Update 1: The Garden Project,
All of the terraced gardens are fully set up and divided out to the kids. Kids have been working this past week to till up the soil, spread and mix in compost, etc. We’ve been preparing some seed this week (onions, garlic, carrots and potatoes as local vegetables and some green beans, peas and cucumbers as “farenge” – foreign – vegetables). The irrigation system is all set up and working well, though with only one legitimate rain in the past week, the irrigation by itself hasn’t yet been sufficient to start planting. We hope to be planting soon. We are trying to gather all gardening tips and knowledge, both local here as otherwise. If you have tips for growing any of the above vegetables, we’d love to hear from you. Feel free to email, reply to this post, or message us on facebook (email@example.com, www.facebook.com/hainesgotoethiopia).
Update 2: Water and a Well,
With the town back up on the electric grid, we’re back to getting water from the town a couple of days / week. With our storage tanks, that means water from taps for portions of four days / week. Our hand-pump well is still dry, so that still means donkey water the other days each week. As for the deep well, we’ve been working hard behind the scene and making progress. We’ve been reviewing our hydro-geology report, collecting official cost bids from drillers, and we’ve been in communication with one well-drilling NGO regarding collaboration. We’ve also been working towards some grants and have recently been very encouraged in that area. We’ll very soon have our official cost estimates and some arrangements with a driller. Once we have the official cost estimates from the driller, we’ll put out some information about needed funds, fund-raising, etc.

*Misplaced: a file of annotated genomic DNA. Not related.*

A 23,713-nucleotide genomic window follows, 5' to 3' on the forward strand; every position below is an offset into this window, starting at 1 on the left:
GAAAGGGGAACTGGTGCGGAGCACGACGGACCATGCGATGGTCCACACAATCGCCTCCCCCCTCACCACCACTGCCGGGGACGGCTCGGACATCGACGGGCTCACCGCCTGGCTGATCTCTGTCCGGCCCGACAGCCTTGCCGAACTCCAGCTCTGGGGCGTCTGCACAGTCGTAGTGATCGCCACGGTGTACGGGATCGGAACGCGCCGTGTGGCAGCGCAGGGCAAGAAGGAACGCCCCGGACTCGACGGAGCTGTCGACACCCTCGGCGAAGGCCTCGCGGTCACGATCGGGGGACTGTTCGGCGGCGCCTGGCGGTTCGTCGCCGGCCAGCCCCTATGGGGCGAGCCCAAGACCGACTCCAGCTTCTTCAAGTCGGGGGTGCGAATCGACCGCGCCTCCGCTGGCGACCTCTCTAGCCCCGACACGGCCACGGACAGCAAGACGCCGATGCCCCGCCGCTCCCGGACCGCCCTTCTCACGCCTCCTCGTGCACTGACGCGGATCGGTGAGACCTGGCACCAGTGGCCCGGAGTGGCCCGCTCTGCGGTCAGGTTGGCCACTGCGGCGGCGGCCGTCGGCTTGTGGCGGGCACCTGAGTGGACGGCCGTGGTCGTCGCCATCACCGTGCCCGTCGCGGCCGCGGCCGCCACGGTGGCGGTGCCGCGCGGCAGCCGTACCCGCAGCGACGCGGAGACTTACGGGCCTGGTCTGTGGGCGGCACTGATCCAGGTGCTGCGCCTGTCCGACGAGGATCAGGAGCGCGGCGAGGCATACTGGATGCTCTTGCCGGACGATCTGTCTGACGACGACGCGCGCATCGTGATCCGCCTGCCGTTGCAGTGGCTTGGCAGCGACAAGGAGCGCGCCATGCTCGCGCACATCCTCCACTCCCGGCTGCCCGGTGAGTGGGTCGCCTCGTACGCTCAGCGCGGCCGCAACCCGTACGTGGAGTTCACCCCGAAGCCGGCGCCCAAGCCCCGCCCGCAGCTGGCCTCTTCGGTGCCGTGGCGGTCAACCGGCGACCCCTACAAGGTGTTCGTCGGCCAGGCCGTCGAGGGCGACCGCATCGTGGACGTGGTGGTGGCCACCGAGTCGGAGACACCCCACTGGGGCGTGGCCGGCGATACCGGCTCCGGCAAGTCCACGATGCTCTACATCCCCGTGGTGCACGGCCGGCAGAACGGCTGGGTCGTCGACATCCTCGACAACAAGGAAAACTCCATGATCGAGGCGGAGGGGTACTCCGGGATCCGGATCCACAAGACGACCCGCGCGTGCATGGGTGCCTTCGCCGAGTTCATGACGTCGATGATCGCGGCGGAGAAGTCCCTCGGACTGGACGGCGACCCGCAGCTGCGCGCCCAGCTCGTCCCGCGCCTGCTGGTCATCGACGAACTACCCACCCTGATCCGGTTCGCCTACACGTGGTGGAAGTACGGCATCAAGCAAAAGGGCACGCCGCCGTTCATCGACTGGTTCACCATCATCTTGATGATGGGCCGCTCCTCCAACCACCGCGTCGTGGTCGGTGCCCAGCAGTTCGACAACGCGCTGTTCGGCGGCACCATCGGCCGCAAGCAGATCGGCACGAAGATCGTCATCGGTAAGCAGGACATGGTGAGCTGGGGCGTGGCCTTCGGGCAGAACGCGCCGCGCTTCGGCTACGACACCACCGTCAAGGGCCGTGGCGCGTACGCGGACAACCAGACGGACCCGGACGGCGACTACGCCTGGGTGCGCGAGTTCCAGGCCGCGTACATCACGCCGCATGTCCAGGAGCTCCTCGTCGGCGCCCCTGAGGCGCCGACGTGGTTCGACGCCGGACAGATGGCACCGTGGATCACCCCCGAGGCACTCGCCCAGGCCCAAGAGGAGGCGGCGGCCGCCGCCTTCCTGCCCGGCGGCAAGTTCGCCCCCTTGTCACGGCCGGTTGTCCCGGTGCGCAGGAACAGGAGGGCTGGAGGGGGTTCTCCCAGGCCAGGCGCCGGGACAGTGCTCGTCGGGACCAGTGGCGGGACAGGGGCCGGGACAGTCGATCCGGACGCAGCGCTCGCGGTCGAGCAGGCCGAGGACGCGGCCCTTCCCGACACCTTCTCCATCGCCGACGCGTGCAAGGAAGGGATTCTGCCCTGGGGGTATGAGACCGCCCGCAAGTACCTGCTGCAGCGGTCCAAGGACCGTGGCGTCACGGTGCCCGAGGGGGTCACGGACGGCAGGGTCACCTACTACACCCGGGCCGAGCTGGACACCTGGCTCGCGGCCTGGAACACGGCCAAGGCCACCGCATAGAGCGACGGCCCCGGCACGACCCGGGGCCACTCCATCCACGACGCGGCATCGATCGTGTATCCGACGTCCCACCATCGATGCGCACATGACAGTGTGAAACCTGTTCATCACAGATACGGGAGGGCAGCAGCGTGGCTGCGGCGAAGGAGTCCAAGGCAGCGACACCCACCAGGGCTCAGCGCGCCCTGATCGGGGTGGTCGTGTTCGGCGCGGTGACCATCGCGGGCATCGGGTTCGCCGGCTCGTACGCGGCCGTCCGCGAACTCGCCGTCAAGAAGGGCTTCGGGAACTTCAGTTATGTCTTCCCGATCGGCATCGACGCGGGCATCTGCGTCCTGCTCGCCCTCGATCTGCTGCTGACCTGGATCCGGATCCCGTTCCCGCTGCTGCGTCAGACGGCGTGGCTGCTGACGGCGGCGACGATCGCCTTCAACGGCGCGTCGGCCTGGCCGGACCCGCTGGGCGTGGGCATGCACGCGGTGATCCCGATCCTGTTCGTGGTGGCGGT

Update 3: Our Home-going,
While this is a still a far way out, we’ve become forward-looking in a farther-out sort of way then we ever were. We purchased our tickets for a visit back to the U.S. this past week. We’ll be state-side from the Aug. 7 through to the Sep. 17. Our calendar for that visit is surprisingly busy already. We’re looking forward to re-connecting with family and friends.
… and a Motorbike
Recently we acquired the use of an older motorcycle. Motorbikes, or “motors,” are very much the way to get around in smaller towns in Ethiopia. They’re much cheaper than cars, good for riding on bad roads, easier to maintain and cheap on fuel. Most of the motorcycles around town are small Indian-made Bajaj bikes with whopping 100cc motors (great on fuel, weak on power). The bike that we recently got access to is a “Red Fox.” It’s not ours… it’s an organization bike that has long been in the garage under-going a pretty significant re-build. It finally got operational and we have use of it. It’s a bit of a beat-up, but is running well now and gets us around town. Contrary to the Bajaj bikes, we’re riding around with 250ccs (though the body says 175, I’m told that it’s actually 250 and the bike we took the body pieces from was a 175), which is a fun amount of power to ride three us up our big hill into town with no effort. The outer body was busted up, so we replaced it with some body parts from another bike that don’t quite fit right. It’s loud and ugly, but a lot of fun. Titay loves it and has decided she needs to have a motorbike when she grows up (she also decided this week, after a “Bubba School” history lesson, that she wanted to be like Dr. Martin Luther King when she grows up… the image of those two future goals combined struck me as kind of funny).
Enjoy the photos of our “new” motor.